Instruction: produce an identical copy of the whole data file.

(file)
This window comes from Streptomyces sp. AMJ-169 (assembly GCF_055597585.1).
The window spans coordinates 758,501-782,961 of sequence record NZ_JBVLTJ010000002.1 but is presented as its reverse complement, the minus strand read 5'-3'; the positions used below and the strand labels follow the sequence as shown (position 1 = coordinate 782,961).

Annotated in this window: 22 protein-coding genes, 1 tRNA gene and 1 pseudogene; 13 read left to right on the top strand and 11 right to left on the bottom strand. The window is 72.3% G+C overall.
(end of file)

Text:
This window comes from Streptomyces sp. AMJ-169 (assembly GCF_055597585.1).
The window spans coordinates 758,501-782,961 of sequence record NZ_JBVLTJ010000002.1 but is presented as its reverse complement, the minus strand read 5'-3'; the positions used below and the strand labels follow the sequence as shown (position 1 = coordinate 782,961).

Annotated in this window: 22 protein-coding genes, 1 tRNA gene and 1 pseudogene; 13 read left to right on the top strand and 11 right to left on the bottom strand. The window is 72.3% G+C overall.